Types of depressants
Alcohol, opioids, tranquilizers, allergy medications, cough and cold remedies, downers, sedatives, and other over-the-counter (OTC) drugs come under the umbrella of depressants or “downer” drugs. CNS depressants primarily work by increasing the activity of gamma-aminobutyric acid (GABA), a brain chemical that helps cells communicate. As GABA increases in the brain, people may feel tired or less anxious. For this reason, CNS depressants are commonly prescribed to treat problems like anxiety and sleep disorders.
Following are the most common types of CNS depressants.
- Sleep medications (nonbenzodiazepines)
Benzodiazepines like Xanax and Ativan are commonly prescribed for treating anxiety, insomnia and seizures. Although they have a low potential for abuse, benzodiazepines are habit-forming and can quickly induce tolerance. For this reason, benzodiazepines are not intended to be used longer than one or two months. Side effects of benzodiazepines include drowsiness, reduction in alertness and muscle coordination, and rare paradoxical effects like aggression or disinhibition. Benzodiazepines are particularly dangerous when combined with alcohol, a potentially lethal combination, and other drugs like opioids. Nonbenzodiazepine sleep medications or anxiolytics (anxiety-reducing drugs) like Buspirone, Ambien, and Lunesta have the same action as benzodiazepines, but might have a lower risk of dependence and cause fewer side effects.
Barbiturates are used for treating sleep, seizure and anxiety disorders. The use of barbiturates has declined with the popularity of benzodiazepines, which are considered to be safer and have a lower overdose risk. Highly addictive nature, associated withdrawal symptoms and overdoses caused by barbiturates are extremely dangerous and can result in coma and even death.
Alcohol is another type of depressant. Youth who drink are more susceptible to the damage brought about by alcohol abuse, not just on their minds and bodies, but also on their relationships with their families and loved ones. Alcohol is the most commonly abused depressant among teens and young adults. Due to its high toxicity and the potential to form a dependency, underage drinking accounts for more than 4,300 deaths in young adults under the age of 21 each year. Impairment from alcohol use increases the risk of injury and death from car accidents, suicides, falls, drowning, homicides, and alcohol poisoning itself. According to the annual monitoring the future (MTF) survey, though it is illegal for virtually all secondary school students and many college students to purchase alcoholic beverages, alcohol has been tried by 26 percent of eighth graders, 43 percent of tenth graders, 61 percent of twelfth graders, 81 percent of college students and 86 percent of young adults (aged 19 to 28).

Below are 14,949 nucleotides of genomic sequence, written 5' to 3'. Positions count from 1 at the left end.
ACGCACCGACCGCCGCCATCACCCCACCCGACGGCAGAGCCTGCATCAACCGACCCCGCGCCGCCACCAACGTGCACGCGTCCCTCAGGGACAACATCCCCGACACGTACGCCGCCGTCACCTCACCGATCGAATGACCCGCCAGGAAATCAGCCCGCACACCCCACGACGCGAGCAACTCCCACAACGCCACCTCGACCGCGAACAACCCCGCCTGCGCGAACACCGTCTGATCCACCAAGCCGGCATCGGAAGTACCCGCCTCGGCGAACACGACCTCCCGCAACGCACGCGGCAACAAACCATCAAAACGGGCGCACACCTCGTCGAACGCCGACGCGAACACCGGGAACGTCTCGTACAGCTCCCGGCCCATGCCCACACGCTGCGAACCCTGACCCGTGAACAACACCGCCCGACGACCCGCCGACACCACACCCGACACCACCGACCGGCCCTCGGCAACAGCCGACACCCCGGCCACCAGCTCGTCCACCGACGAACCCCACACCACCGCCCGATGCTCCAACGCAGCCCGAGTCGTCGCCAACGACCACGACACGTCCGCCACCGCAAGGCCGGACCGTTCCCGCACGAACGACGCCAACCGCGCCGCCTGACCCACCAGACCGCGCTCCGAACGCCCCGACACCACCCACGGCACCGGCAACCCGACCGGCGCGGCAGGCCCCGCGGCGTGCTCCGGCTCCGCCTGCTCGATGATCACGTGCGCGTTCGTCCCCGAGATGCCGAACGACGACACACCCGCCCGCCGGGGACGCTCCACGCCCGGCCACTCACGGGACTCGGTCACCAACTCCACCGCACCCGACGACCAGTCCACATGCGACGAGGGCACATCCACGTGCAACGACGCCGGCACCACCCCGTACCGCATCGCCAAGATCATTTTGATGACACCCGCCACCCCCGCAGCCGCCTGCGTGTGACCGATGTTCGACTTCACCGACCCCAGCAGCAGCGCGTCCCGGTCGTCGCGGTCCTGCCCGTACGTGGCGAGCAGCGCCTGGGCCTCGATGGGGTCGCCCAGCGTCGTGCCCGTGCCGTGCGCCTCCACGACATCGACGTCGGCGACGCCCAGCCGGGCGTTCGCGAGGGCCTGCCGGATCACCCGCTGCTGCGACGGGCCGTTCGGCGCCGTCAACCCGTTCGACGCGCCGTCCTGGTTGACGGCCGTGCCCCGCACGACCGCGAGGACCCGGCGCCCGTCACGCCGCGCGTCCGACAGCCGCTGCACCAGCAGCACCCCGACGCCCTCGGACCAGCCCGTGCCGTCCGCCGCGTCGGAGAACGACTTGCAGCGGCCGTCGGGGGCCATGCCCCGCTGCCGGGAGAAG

CNS depressants: Side effects
Some of the initial effects of CNS depressants are drowsiness and feelings of relaxation and calmness. People who abuse CNS depressants take higher doses or take these drugs for longer periods of time than they are supposed to.
Following are some of the side effects of depressants:
- Sleepiness or drowsiness
- Feeling relaxed or calm
- Blurred vision
- Impaired mental functioning
- Memory loss (amnesia or inability to remember what happened on the drug)
- Difficulty concentrating
- Slurred speech
- Lack of coordination
- Depressed respiration
- Lowered blood pressure
- Slowed heart rate and pulse
- Decreased brain activity
Sometimes, CNS depressants can lead to a rebound effect, in which they produce effects similar to what the drugs treat. CNS depressants have a high potential for abuse and can lead to physical dependence among people who misuse these drugs. For this reason, depressants are usually prescribed for short periods of time.